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Wednesday, 20 March 2019

REVIEW: ITV's The Bay

The first episode of ITV’s latest crime drama, The Bay, opens with snapshots of daily life in a sleepy, northern seaside town. The residents of Morecambe are going about their daily life as usual at work, school and socialising, but there is a sense of suspicion alluded to in the atmospheric style of filming, suspicion that will later become more and more justified as the episode moves on. We are then introduced to Morven Christie's  DS Lisa Armstrong who is embarking on a drunken night of karaoke, flirtation, and eventually sex with a stranger in an alley-way.


It is this night, of the aforementioned drunken alley-way debauchery, that begins the string of events that reveals to us the predictability, and frankly, dullness of the programme’s plot. Lisa is assigned to be the Family Liaison Officer of the mother and father of two missing children. With all the teasers of the programme stating that this investigation will be ‘all too familiar’ for DS Armstrong, it is not hard to work out the central storyline that will run alongside the family drama. The husband  (Jonas Armstrong) of the anxiety-stricken mother, Jess (Chanel Cresswell), is (of course) the man from the karaoke/alley-way. Thus creating a web of lies that will grow and span the rest of the series, and reveal layers of deceit from both sides, of the investigation.

There's a clear attempt at having an equal balance between the classic police investigation drama, and a raw and emotional family drama. Cresswell’s performance is really moving as a mother desperate for her twins to be found alive.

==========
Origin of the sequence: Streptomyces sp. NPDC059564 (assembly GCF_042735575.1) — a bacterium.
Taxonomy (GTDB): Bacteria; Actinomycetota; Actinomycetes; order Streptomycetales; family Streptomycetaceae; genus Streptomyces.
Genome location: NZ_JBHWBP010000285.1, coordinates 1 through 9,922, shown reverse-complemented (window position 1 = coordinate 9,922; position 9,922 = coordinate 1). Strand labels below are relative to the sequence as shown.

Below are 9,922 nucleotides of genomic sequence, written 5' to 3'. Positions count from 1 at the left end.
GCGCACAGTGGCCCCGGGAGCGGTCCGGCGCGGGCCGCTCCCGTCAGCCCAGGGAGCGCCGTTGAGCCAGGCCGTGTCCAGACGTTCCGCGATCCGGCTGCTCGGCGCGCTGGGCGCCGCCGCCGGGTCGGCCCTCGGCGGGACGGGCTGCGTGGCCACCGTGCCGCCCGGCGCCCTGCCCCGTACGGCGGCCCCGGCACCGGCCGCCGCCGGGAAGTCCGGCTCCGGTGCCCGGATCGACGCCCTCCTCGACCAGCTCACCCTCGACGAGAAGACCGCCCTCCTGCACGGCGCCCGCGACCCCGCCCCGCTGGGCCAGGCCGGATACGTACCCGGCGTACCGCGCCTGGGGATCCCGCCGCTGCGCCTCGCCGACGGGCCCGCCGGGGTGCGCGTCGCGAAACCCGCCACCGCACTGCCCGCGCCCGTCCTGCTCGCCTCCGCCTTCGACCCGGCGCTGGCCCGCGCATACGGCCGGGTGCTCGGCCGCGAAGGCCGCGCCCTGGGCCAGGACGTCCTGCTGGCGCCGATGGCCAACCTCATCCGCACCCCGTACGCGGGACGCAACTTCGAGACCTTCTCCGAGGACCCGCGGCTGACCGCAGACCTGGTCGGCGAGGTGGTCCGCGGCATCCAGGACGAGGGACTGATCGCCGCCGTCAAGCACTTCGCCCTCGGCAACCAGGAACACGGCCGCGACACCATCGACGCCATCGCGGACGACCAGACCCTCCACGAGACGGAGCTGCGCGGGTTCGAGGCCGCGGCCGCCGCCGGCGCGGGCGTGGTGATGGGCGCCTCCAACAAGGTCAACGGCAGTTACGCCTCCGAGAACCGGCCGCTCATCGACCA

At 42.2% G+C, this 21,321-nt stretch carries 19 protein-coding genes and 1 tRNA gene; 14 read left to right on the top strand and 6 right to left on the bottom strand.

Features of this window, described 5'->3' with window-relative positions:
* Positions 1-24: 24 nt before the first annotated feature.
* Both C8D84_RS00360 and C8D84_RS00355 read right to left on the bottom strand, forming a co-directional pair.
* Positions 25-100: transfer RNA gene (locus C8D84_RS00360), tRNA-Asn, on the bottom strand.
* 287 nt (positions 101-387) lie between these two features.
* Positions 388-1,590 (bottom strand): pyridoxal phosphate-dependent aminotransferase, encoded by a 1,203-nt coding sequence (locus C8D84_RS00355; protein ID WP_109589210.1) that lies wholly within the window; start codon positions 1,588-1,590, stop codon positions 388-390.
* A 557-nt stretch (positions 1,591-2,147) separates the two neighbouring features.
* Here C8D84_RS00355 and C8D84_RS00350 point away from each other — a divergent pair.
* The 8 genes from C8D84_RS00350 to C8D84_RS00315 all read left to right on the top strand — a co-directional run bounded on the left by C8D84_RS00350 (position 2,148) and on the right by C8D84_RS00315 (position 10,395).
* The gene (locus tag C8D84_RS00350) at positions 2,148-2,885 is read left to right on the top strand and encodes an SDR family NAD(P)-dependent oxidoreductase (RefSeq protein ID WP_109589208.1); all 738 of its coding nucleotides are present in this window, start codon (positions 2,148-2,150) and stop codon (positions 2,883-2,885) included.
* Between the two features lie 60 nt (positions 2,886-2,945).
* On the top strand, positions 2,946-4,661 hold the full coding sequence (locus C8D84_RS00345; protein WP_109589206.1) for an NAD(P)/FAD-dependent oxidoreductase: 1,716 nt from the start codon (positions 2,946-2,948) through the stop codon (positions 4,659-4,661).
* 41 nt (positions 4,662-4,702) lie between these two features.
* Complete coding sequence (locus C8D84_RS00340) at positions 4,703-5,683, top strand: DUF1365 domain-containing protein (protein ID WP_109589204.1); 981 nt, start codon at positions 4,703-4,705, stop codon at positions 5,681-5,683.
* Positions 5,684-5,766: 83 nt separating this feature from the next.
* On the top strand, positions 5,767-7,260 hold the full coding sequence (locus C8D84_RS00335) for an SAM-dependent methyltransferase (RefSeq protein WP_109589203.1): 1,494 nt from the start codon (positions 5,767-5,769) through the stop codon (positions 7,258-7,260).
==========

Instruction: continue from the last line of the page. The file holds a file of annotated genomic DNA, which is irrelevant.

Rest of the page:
The idea to focus equally on the family dynamics as well as the twists and turns of the disappearance of the children, is something that would usually grab my attention and make me fall in love with a, series as I always admire — and usually thoroughly enjoy — TV programmes whose creators have chosen to sacrifice the big dramatic thrills, that usually come with police investigation dramas, for emotional intensity and depth. Therefore, The Bay had all the potential of being a great piece of television. However, I'm afraid it just comes up as an average drama.

All this being said, there are still elements of the programme which did grab my attention and I will probably stick with it for the remaining episodes — partly just to see if it has the ability to improve and develop the characters, and story, to an adequate level of depth and emotion. There is still a good level of mystery laced within the plot to make viewers intrigued enough to see the series through until the finale, but I cant help but assume that the remaining episodes will conclude in a way that still will not live up to the potential that I assumed the series would have before I watched it.

Contributed by Oliver Ridings.

The Bay Continues Wednesday at 9.00pm on ITV.

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